Nightlife in Berlin: getting cultural

By Paul Sullivan, a Travel Professional

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Berlin's cultural life is vast and a lot of fun. Here's a guide to some of the highlights and events...

Burlesque and cabaret

Berlin has a long history of cabaret and its decadent aura lives on today. Claerchens Ballhaus (Augustraße 24, 030 2829295, www.ballhaus.de) has become a bit well known on the tourist circuit now, but is still an enchanting place to go - where else can you watch tourists, Mitte hipsters and grandparents dancing together to the tango, swing, waltz and jitterbug? Boheme Sauvage (www.boheme-sauvage.de) is a series of parties that aims to directly revive 1920's Berlin. The event features swing bands, burlesque dancers, an absinthe bar, and a casino where you can gamble with reichsmarks. Events are held roughly once a month and the creators have another series of burlesque parties called La Fete Fatale.

Bassy Cowboy Club (Schönhauser Allee 176, 030 2818323, www.bassy-club.de) hosts many of the Boheme Sauvage parties, and has a policy of only playing music from before 1969 - the DJs also exclusively spin vinyl. Bar jeder Vernunft (Schaperstraße 24, 030 8831582, www.bar-jeder-vernunft.de) hosts quirky, campy and bizarre shows in a red velvet-draped Art Nouveau marquee (be warned - they do sell out quickly). Kleine Nachtrevue (Kurfurtenstraße 116, 030 2188950, www.kleine-nachtrevue.de) has been hosting erotic theatre, burlesque and acrobatic performances for almost 20 years, while Girl in a Hot Rod (www.girlinahotrod.de) is a monthly rockabilly party that features live music and performances from La Fete Fatale’s burlesque dancers.

Classical and theatre

One of the world’s greatest orchestras, the Berlin Philharmonic’s primary concert hall is the Philharmonie (Herbert-von-Karajan Straße 1, 030 254880, www.berliner-philharmoniker.de) in Kulturforum, which has two venues: one for orchestral concerts and one for chamber music. Located in Mitte, the Volksbühne, or ‘people’s theatre’ (Torstraße 33-35, 030 24065777, www.volksbuehne-berlin.de), has a reputation for experimental and challenging productions. The Opera House (Unter den Linden 7, 030 20354555, www.deutsche-staatsoper.de) is home to the Berlin State Opera, and is one of three key opera houses in the city.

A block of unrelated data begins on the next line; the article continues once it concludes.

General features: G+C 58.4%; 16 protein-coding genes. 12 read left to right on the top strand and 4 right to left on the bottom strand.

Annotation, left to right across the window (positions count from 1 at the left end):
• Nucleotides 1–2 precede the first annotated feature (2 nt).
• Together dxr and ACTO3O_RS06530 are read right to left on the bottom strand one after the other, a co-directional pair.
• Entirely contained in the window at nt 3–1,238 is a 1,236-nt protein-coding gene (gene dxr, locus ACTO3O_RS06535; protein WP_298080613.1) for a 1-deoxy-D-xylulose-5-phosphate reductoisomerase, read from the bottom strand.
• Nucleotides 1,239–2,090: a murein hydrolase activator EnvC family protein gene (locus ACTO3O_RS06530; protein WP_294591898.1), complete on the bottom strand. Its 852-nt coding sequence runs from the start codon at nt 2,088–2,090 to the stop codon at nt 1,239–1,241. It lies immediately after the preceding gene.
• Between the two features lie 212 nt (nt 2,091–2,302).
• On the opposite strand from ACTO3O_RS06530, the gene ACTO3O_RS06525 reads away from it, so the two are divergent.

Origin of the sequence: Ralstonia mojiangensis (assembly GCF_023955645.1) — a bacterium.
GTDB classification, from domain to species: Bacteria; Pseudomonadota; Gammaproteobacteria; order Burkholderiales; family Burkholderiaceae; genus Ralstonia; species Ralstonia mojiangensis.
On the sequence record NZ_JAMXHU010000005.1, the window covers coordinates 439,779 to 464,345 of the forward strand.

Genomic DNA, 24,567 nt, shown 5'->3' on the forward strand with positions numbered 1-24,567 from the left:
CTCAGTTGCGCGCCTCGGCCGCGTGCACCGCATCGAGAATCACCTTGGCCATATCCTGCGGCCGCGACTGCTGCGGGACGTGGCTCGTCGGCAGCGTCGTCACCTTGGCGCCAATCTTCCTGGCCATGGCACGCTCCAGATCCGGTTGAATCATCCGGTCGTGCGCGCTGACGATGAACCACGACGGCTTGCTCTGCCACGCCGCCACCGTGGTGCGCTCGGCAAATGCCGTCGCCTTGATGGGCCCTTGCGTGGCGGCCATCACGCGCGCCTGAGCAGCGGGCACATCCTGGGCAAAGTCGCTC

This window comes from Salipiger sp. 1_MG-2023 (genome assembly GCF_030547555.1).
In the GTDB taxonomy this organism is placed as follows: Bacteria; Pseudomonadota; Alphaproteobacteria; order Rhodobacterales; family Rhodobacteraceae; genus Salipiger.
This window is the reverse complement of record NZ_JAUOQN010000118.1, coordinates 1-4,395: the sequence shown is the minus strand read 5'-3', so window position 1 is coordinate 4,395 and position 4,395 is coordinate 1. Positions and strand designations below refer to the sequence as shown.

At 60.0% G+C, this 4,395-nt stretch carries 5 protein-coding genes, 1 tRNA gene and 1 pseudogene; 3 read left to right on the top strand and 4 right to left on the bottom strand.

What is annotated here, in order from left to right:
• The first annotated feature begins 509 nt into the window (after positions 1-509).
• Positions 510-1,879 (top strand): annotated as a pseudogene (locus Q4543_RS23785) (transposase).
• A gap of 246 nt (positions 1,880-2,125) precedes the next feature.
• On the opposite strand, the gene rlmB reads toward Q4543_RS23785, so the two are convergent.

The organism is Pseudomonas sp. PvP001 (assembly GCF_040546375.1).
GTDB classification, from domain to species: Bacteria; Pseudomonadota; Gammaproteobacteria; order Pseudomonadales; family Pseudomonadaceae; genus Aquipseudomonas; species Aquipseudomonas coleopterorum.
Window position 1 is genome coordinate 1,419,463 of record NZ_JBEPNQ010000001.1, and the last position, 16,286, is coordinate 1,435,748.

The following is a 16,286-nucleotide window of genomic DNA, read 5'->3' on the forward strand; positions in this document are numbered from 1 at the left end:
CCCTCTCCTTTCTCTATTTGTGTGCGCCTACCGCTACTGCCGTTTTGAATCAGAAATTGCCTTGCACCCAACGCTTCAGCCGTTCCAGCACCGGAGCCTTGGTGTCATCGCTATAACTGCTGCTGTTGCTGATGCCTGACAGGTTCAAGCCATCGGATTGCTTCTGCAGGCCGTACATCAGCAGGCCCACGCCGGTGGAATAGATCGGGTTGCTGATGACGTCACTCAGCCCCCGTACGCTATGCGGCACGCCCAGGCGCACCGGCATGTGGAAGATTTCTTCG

A wealth of theatres keep the city's thespians in work. The English Theatre Berlin (Fidicinstraße 40, 030 6935692, www.thefriends.de) in Kreuzberg specialises in works by contemporary English-speaking playwrights. The Deutsches Theater (Schumannstaße 13, 030 28441225, www.deutschestheater.de) occupies a classical building built in 1850 and is home to one of Berlin’s most prominent theatre companies. Brotfabrik (Prenzlauer Promenade 3, 030 4714001, www.brotfabrik-berlin.de) occupies a former bread factory and hosts an art gallery and theatre, used for performing arts and lectures. The esteemed Maxim Gorki Theater (Am Festungsgraben 2, 030 202210, www.gorki.de) is one of the city’s biggest, with two stages hosting both classical and contemporary theatre. Theater 89 (Torstaße 216, 030 2824656, www.theater89.de), meanwhile, was founded in 1989 and has a tradition of socially-critical productions. The Renaissance Theater (Hardenbergstraße 6, 030 3124202, www.renaissance-theater.de) is Europe’s only preserved Art Deco theatre. Notable actors come here to perform in international dramas and comedies.